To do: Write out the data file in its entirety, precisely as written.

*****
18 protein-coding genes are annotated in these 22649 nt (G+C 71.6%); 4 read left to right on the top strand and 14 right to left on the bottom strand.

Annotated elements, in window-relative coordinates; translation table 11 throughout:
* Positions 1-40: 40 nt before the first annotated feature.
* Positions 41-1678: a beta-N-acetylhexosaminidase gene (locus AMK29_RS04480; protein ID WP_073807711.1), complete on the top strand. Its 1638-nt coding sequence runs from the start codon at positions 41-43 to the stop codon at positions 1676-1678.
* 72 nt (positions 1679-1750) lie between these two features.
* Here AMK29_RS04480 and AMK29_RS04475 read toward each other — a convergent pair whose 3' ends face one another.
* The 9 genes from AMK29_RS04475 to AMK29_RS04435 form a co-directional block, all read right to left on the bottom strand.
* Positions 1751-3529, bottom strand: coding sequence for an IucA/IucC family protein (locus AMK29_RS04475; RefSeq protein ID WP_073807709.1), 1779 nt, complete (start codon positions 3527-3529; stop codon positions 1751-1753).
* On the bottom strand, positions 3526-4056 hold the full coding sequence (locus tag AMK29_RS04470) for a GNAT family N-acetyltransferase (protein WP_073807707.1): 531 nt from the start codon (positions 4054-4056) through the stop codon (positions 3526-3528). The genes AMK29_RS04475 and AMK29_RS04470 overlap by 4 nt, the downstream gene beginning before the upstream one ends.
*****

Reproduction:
18 protein-coding genes are annotated in these 22649 nt (G+C 71.6%); 4 read left to right on the top strand and 14 right to left on the bottom strand.

Annotated elements, in window-relative coordinates; translation table 11 throughout:
* Positions 1-40: 40 nt before the first annotated feature.
* Positions 41-1678: a beta-N-acetylhexosaminidase gene (locus AMK29_RS04480; protein ID WP_073807711.1), complete on the top strand. Its 1638-nt coding sequence runs from the start codon at positions 41-43 to the stop codon at positions 1676-1678.
* 72 nt (positions 1679-1750) lie between these two features.
* Here AMK29_RS04480 and AMK29_RS04475 read toward each other — a convergent pair whose 3' ends face one another.
* The 9 genes from AMK29_RS04475 to AMK29_RS04435 form a co-directional block, all read right to left on the bottom strand.
* Positions 1751-3529, bottom strand: coding sequence for an IucA/IucC family protein (locus AMK29_RS04475; RefSeq protein ID WP_073807709.1), 1779 nt, complete (start codon positions 3527-3529; stop codon positions 1751-1753).
* On the bottom strand, positions 3526-4056 hold the full coding sequence (locus tag AMK29_RS04470) for a GNAT family N-acetyltransferase (protein WP_073807707.1): 531 nt from the start codon (positions 4054-4056) through the stop codon (positions 3526-3528). The genes AMK29_RS04475 and AMK29_RS04470 overlap by 4 nt, the downstream gene beginning before the upstream one ends.